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WZO twists the law to build all mod cons settlement

World Zionist Organization funneled NIS 400,000 into infrastructure work at illegal West Bank outpost

Organization’s settlement division denies it carries out illegal construction.

By Chaim Levinson, Ha’aretz
August 19, 2013

The World Zionist Organization’s Settlement Division has financed NIS 400,000 worth of infrastructure work in the West Bank outpost of Negohot, even though the work was carried out without building permits.

Negohot, located in the western Hebron Hills, was built on the ruins of an army outpost in 1998. Over the years, the Housing Ministry built permanent houses there, and another outpost, called Mitzpeh Lachish, was set up nearby. Together, these two outposts are home to some 50 families. But neither has ever had an approved master plan, and therefore, there is no way to issue legal building permits.

Over the past two years, however, extensive infrastructure work has been done in Negohot, including construction of sidewalks and supporting walls, and upgrades of the water and sewage systems. Documents obtained by Haaretz show that the work was carried out by the Mount Hebron Regional Council, but some of the funding came from the WZO’s Settlement Division.

The Settlement Division functions as the state’s agent for building new communities and strengthening existing ones, both inside Israel and in the West Bank. Its budget comes from the state, and as Haaretz has previously reported, this budget grows every year. In 2012, it was originally supposed to be NIS 60 million, but had risen to NIS 272 million by the end of the year.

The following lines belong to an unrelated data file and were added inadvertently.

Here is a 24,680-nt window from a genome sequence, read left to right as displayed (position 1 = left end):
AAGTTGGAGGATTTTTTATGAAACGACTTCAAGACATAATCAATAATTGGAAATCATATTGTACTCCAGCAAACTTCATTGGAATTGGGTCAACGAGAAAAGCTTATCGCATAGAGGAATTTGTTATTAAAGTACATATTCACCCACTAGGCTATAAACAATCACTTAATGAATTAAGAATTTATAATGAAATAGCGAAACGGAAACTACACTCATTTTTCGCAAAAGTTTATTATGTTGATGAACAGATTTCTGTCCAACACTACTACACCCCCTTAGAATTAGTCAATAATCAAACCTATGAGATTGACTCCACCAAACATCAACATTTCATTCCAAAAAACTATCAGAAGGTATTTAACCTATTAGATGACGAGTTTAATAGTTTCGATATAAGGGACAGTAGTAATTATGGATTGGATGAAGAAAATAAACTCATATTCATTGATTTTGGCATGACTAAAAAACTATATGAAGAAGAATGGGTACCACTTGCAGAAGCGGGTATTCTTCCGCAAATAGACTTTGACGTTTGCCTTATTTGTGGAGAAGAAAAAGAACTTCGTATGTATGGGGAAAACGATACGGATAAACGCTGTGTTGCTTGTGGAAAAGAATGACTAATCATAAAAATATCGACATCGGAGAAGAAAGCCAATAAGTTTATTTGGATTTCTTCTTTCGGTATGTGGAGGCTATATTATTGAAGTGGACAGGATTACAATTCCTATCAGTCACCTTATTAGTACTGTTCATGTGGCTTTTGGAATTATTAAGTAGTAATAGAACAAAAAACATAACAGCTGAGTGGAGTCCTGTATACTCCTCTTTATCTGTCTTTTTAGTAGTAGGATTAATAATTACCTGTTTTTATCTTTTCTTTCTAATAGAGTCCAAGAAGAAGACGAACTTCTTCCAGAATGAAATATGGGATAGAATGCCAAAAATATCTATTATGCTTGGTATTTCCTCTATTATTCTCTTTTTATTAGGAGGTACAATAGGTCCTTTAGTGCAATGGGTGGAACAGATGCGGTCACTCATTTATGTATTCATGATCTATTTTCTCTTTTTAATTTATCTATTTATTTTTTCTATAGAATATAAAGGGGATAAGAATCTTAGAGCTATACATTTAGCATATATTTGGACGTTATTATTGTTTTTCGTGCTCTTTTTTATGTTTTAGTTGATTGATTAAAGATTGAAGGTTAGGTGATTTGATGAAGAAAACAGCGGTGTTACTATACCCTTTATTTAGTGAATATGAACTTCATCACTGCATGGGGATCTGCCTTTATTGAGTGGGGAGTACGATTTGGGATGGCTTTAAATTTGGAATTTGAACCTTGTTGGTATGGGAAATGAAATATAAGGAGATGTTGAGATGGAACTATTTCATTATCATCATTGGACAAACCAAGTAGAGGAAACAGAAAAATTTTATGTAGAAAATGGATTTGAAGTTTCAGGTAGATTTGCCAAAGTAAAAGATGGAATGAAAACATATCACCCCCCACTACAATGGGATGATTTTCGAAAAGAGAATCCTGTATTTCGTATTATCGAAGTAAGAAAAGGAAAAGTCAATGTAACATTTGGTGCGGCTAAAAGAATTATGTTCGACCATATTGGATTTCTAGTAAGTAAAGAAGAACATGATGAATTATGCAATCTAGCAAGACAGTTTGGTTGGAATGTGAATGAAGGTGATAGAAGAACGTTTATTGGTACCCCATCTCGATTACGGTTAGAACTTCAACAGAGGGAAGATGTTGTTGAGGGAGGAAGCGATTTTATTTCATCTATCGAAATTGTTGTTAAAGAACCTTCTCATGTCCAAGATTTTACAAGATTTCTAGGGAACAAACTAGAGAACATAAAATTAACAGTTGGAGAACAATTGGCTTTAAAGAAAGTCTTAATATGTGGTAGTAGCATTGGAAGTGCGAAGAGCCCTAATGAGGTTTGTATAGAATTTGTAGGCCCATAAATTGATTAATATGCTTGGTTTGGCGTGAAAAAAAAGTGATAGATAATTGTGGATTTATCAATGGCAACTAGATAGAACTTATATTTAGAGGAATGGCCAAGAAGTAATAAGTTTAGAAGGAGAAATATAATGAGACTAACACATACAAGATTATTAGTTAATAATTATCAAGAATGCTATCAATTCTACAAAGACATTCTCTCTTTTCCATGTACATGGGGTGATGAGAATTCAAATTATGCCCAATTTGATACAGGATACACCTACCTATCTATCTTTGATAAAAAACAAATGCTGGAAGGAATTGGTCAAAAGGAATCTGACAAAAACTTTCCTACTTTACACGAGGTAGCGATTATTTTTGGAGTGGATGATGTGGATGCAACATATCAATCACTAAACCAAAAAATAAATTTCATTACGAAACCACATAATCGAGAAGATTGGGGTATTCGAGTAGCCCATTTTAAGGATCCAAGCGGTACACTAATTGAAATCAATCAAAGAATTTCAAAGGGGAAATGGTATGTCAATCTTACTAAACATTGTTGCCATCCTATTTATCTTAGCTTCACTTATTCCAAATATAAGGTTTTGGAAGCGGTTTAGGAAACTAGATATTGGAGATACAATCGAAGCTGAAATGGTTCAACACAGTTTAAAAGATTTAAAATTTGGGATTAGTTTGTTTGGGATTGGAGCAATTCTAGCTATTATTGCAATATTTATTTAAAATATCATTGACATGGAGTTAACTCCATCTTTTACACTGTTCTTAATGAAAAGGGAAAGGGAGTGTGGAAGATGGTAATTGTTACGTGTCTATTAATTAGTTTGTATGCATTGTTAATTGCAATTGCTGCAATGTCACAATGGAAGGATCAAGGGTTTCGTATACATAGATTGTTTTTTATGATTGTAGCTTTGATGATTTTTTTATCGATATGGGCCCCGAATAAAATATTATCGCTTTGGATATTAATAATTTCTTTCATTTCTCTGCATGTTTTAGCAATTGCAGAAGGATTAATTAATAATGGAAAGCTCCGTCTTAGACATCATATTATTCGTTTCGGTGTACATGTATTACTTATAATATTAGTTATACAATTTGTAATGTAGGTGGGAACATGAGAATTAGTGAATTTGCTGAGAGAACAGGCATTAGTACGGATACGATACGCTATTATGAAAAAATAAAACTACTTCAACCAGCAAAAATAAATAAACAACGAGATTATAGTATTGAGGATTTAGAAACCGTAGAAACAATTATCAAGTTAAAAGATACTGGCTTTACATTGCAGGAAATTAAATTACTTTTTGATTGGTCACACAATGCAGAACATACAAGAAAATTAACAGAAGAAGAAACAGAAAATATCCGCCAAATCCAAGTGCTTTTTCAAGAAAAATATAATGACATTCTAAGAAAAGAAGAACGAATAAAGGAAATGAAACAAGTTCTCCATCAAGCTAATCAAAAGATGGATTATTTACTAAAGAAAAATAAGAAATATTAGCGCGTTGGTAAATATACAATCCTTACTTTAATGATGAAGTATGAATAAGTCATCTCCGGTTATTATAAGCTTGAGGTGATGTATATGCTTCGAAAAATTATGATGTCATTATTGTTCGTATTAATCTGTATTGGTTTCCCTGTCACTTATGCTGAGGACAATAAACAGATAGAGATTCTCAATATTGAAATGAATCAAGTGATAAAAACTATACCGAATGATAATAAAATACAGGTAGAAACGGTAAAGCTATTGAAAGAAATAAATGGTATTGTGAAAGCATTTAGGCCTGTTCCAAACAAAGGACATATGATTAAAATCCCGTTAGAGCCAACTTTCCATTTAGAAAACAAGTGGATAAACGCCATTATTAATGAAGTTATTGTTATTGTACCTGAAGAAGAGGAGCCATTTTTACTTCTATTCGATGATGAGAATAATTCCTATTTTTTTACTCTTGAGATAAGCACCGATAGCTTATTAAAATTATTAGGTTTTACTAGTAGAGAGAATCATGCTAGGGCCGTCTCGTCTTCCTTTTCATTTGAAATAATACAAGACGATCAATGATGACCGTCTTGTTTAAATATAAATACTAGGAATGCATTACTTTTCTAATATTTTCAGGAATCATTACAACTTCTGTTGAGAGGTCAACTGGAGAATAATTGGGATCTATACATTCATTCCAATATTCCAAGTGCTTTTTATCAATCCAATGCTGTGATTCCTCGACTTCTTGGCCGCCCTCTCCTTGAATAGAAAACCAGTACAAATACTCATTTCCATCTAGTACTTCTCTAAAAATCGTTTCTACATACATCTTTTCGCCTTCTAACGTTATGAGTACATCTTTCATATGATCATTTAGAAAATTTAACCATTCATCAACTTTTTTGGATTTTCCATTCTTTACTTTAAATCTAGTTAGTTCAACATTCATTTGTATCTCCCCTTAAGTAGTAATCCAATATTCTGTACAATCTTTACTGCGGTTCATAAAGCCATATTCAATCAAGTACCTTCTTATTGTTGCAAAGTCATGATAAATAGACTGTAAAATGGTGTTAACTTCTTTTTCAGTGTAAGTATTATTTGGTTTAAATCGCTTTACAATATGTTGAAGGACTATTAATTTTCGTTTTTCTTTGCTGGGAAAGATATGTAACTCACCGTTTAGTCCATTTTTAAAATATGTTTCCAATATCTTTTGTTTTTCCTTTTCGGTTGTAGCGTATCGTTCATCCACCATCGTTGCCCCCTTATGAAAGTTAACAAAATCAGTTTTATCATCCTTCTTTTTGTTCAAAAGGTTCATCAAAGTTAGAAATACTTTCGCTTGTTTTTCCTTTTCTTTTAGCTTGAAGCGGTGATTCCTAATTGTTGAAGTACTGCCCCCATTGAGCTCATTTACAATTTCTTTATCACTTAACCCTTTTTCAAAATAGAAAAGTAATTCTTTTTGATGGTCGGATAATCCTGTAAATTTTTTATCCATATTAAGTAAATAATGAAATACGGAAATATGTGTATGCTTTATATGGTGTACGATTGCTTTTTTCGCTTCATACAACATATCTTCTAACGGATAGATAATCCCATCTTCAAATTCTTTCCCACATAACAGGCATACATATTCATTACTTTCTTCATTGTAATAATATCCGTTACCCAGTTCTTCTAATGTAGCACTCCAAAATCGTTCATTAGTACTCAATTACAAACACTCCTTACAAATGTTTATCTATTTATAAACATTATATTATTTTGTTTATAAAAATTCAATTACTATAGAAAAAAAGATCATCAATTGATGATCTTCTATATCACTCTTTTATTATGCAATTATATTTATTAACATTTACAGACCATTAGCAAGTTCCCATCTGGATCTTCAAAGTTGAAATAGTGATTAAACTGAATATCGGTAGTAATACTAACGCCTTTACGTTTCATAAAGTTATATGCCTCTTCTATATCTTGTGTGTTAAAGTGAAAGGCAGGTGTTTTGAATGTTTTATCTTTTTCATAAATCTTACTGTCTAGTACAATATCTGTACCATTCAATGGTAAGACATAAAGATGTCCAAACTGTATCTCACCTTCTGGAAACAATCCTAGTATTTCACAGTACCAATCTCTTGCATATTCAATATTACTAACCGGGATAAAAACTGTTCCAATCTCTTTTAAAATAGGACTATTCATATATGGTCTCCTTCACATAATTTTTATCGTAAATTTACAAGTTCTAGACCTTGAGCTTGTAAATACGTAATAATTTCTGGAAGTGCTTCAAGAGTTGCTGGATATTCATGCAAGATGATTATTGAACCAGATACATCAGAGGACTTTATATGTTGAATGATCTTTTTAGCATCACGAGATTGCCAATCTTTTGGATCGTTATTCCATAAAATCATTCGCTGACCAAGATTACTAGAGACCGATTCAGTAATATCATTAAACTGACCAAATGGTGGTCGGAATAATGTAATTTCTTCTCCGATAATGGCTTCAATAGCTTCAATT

A report on unauthorized West Bank outposts that the state commissioned from attorney Talia Sasson in 2005 found serious flaws in the Settlement Division’s conduct. Inter alia, it found that the division regularly funded illegal construction in many locales.

In response to Sasson’s report, then-Attorney General Menachem Mazuz issued orders barring the use of public funds for illegal construction. Those orders applied to all public bodies and explicitly defined legal construction as construction carried out in accordance with a valid master plan.

In addition, the Finance Ministry assigned an accountant to the Settlement Division to monitor its conduct. The accountant is subordinate to the treasury’s accountant general, and his task is to ensure that the division’s financial conduct complies with Israeli law.

Since then, violations of the rules like what happened at Negohot have become rare.

Negohot before its upgrade.

The Settlement Division confirmed that it helped Negohot upgrade its water and sewage system and build sidewalks and supporting walls to the tune of NIS 400,000 last year. It also acknowledged that Negohot doesn’t yet have an approved master plan.

Nevertheless, it said in a statement, “regrettably, this isn’t the only community, either in Judea and Samaria [the West Bank] or within the State of Israel (“the Green Line”), which doesn’t have a valid master plan, for various reasons. To our great regret, these are claims that have also been made in the past regarding the legality of building in Judea and Samaria, inter alia in Talia Sasson’s report, and they received a detailed response, including a list of communities within the State of Israel that lack a valid master plan (the most famous of these, until recently, was Kfar Malal, the birthplace of former Prime Minister Ariel Sharon), and were also addressed in the Levy Report.”

The Levy Report, issued last year by a panel of jurists headed by former Supreme Court justice Edmond Levy, asserted Israel’s right to build throughout the West Bank.

“All Settlement Division work that requires permits is carried out in accordance with permits in principle issued by the planning committees, as per their authority,” the division’s statement continued.